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NEEMO, an acronym for NASA Extreme Environment Mission Operations, is a NASA analog mission that sends groups of astronauts, engineers and scientists to live in Aquarius underwater laboratory, the world's only undersea research station, for up to three weeks at a time in preparation for future space exploration.

Aquarius is an underwater habitat located 3.5 miles (5.6 kilometers) off Key Largo, Florida in the Florida Keys National Marine Sanctuary. It is deployed on the ocean floor next to deep coral reefs 62 feet (19 meters) below the surface.

NASA has used it since 2001 for a series of space exploration simulation missions, usually lasting 7 to 14 days, with space research mainly conducted by international astronauts. The mission had cost about 500 million U.S. dollars. The crew members are called aquanauts (as they live underwater at depth pressure for a period equal to or greater than 24 continuous hours without returning to the surface), and they perform EVAs in the underwater environment. A technique known as saturation diving allows the aquanauts to live and work underwater for days or weeks at a time. After twenty four hours underwater at any depth, the human body becomes saturated with dissolved gas. With saturation diving, divers can accurately predict exactly how much time they need to decompress before returning to the surface. This information limits the risk of decompression sickness. By living in the Aquarius habitat and working at the same depth on the ocean floor, NEEMO crews are able to remain underwater for the duration of their mission.

For NASA, the Aquarius habitat and its surroundings provide a convincing analog for space exploration. Much like space, the undersea world is a hostile, alien place for humans to live. NEEMO crew members experience some of the same challenges there that they would on a distant asteroid, planet (i.e. Mars) or Moon. During NEEMO missions, the aquanauts are able to simulate living on a spacecraft and test spacewalk techniques for future space missions. Working in space and underwater environments requires extensive planning and sophisticated equipment. The underwater condition has the additional benefit of allowing NASA to "weight" the aquanauts to simulate different gravity environments.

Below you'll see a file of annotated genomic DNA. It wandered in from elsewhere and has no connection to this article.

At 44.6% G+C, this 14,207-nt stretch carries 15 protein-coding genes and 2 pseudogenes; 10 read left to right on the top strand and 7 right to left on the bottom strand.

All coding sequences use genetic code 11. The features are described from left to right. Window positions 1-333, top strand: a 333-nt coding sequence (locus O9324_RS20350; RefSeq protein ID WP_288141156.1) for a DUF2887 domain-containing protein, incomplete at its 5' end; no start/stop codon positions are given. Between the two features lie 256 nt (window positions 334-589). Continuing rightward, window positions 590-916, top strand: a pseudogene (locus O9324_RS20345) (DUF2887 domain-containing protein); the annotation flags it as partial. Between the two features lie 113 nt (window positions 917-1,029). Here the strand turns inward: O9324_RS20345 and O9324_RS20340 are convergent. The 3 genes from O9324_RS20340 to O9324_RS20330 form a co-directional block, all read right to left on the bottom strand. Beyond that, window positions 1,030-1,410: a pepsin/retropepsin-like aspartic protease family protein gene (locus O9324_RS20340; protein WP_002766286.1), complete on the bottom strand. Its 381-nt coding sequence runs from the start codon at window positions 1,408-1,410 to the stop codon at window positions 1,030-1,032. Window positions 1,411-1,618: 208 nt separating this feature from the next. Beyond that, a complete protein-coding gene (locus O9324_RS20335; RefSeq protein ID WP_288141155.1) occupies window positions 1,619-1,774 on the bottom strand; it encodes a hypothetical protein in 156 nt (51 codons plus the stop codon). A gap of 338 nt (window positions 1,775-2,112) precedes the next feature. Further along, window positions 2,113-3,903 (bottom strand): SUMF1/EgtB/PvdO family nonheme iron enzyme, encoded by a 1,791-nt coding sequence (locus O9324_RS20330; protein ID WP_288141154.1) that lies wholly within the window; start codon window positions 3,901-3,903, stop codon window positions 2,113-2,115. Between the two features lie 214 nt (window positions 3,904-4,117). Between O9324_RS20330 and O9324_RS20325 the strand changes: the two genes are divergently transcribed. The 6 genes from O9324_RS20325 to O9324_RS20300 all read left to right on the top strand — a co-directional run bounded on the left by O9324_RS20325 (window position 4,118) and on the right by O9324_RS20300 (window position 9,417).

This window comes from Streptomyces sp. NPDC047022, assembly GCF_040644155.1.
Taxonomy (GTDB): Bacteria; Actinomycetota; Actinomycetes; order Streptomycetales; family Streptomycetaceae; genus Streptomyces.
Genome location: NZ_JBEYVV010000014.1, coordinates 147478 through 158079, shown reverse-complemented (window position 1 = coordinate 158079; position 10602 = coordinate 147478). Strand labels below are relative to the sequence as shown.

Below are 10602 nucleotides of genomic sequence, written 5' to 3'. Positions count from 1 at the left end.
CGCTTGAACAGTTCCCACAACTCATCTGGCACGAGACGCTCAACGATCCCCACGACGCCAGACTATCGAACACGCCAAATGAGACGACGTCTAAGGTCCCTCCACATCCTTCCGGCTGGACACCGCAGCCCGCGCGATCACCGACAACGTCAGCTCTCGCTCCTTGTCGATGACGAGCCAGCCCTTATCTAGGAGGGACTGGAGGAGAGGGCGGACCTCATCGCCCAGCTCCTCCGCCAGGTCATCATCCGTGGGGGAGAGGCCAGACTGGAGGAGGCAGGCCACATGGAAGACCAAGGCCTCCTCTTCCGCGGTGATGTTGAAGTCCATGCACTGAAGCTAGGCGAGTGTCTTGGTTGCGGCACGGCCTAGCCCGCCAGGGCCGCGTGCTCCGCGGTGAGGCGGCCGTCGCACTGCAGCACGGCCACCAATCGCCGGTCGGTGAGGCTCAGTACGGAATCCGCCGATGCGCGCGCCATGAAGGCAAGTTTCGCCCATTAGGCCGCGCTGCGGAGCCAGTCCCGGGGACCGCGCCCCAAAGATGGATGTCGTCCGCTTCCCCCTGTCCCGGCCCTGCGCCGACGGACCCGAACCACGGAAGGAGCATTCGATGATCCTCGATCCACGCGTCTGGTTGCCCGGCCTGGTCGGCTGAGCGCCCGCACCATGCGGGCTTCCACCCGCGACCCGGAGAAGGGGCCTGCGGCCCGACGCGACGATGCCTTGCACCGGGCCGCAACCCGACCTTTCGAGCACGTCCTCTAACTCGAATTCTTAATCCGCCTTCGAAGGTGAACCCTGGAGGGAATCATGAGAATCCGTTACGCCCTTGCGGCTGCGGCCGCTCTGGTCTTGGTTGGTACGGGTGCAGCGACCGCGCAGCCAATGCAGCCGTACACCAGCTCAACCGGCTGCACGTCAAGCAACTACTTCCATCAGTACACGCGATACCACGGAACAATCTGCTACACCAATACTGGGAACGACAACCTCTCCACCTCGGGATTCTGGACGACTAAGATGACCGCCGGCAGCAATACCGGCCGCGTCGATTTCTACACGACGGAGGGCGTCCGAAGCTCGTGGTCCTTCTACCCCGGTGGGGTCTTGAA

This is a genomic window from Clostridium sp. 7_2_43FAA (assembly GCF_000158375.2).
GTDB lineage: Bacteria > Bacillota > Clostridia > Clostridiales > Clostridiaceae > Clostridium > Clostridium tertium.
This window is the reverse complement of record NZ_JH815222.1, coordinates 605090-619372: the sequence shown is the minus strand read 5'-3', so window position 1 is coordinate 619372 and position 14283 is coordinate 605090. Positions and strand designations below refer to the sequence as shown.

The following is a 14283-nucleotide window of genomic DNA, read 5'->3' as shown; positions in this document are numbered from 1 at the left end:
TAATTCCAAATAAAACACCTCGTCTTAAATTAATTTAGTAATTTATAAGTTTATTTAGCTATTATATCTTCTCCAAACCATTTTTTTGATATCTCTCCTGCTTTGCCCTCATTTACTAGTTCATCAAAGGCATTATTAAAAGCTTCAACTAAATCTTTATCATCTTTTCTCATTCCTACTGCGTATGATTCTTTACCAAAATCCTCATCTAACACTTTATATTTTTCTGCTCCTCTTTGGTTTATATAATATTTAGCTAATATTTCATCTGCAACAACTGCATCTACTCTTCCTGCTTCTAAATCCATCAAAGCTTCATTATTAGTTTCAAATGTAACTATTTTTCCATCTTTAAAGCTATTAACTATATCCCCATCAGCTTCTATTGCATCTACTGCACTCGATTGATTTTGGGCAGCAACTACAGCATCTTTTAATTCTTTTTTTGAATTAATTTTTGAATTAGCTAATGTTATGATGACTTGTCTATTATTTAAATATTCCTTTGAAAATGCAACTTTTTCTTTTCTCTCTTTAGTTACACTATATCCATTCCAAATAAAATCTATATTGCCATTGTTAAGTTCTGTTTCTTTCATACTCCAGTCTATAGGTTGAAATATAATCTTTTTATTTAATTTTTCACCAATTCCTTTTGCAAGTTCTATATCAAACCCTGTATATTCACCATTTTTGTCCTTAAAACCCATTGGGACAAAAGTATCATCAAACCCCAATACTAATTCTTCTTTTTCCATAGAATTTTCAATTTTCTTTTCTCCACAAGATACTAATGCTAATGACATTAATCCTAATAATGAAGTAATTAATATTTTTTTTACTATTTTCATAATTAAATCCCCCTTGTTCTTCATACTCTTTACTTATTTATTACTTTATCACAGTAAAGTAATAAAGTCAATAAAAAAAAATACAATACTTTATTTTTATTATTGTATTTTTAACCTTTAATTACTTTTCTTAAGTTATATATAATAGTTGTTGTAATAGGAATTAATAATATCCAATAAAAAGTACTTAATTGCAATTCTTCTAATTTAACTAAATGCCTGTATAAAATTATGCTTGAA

Until 2012, Aquarius was owned by the National Oceanic and Atmospheric Administration (NOAA) and operated by the National Undersea Research Center (NURC) at the University of North Carolina–Wilmington as a marine biology study base.

Since 2013, Aquarius is owned by the Florida International University (FIU). As part of the FIU Marine Education and Research Initiative, the Medina Aquarius Program is dedicated to the study and preservation of marine ecosystems worldwide and is enhancing the scope and impact of FIU on research, educational outreach, technology development, and professional training. At the heart of the program is the Aquarius Reef Base.